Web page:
Sinkholes and Aquifer Depletion

Sinkholes and Aquifer Depletion

Often there are reports of seriously depleted freshwater levels in vast underground aquifers. The water is pumped out faster than seepage can replenish it. The depletions open up empty cavities below ground. Unlike full cavities, the empty cavities allow rainwater to rush in from the surface. The rapid flow of water into the empty cavities erodes the cavities’ ceilings and undermines the land above causing sinkholes. A full aquifer does not support the ground above, but instead it minimizes erosion and slows the progression of sinkhole formation. Sinkholes are becoming commonplace. Water conservation in those areas should be a priority.  In some circles, sinkholes are hints of the cause of Noah’s flood- unrealistically.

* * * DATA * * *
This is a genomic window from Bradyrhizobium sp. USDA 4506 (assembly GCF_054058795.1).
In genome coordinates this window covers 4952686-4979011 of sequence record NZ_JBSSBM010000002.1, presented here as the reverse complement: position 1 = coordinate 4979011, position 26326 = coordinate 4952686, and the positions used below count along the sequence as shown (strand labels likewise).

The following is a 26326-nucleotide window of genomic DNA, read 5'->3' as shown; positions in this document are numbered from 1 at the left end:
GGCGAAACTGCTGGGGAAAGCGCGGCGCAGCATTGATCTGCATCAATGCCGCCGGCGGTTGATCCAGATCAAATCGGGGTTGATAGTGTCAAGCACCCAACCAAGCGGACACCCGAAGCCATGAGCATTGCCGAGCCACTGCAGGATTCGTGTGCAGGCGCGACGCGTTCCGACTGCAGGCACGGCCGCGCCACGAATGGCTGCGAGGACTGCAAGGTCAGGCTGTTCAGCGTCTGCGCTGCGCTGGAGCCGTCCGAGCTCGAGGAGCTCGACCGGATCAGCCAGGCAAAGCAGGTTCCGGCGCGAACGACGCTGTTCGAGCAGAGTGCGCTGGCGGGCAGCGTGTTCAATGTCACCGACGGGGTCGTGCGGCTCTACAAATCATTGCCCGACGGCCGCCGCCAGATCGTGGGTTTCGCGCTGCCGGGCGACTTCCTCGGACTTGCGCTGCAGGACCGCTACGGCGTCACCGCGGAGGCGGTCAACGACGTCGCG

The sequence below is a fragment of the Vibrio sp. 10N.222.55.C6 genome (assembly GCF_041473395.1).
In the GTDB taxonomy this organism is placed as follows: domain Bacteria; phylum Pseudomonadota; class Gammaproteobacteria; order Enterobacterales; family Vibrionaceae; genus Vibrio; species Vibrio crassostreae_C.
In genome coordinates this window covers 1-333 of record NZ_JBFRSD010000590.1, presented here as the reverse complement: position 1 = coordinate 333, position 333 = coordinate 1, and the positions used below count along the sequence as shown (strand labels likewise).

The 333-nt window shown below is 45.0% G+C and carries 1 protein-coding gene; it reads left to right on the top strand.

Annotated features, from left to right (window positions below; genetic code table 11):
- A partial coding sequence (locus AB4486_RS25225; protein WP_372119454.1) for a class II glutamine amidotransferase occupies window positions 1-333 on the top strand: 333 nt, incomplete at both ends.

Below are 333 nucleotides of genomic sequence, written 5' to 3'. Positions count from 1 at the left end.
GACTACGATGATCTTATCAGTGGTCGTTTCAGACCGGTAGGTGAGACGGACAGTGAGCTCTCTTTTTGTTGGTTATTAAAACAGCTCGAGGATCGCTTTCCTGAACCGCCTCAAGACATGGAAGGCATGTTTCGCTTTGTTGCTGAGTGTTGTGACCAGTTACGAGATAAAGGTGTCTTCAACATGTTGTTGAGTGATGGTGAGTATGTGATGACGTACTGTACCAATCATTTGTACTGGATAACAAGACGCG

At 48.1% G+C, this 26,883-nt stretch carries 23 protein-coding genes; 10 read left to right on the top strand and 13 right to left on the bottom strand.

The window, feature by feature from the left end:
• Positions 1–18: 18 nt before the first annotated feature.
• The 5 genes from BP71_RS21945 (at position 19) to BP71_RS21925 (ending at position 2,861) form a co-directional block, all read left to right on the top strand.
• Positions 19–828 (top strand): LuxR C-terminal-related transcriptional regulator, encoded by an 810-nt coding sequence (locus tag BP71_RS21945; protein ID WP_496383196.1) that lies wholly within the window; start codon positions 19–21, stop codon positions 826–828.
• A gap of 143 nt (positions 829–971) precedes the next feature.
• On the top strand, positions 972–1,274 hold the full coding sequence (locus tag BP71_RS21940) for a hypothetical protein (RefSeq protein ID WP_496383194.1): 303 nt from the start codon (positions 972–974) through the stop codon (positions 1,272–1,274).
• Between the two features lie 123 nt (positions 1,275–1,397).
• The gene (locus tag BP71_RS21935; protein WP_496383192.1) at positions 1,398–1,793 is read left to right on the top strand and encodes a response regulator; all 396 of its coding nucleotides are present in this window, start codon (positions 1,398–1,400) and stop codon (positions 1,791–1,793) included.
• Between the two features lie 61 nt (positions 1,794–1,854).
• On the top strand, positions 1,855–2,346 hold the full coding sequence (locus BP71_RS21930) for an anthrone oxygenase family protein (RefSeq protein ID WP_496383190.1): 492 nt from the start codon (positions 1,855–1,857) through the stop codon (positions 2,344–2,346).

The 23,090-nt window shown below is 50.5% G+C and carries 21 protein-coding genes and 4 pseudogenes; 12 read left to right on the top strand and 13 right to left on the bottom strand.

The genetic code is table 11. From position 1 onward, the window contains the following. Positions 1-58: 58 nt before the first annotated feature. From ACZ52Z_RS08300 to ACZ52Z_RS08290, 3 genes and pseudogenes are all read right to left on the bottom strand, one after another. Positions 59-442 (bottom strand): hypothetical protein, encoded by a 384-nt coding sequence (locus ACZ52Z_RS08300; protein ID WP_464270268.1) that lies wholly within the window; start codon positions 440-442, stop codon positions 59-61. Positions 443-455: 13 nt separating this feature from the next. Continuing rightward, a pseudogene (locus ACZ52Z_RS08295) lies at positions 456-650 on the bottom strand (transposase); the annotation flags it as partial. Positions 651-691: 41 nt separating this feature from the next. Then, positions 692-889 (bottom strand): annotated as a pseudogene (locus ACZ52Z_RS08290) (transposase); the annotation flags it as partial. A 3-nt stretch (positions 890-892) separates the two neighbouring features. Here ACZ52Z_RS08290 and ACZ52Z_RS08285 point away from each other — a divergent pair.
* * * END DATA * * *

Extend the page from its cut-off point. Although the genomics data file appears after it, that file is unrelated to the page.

It is reasonable to assume that virtually every gallon of water depleted from every aquifer has directly contributed to global sea level rise. Again the complexity of “global warming” issues has increased. Corn grown to produce alcohol for fuel is responsible for its share of aquifer depletion, sinkholes, and for its share of sea level increase.

Remaining questions from the geology of Earth include why does Earth’s magnetic field reverse periodically and how much heat is generated internally by friction and by nuclear decomposition. Is it possible the pressures and temperatures internal to Earth actually create the nuclear materials?

 

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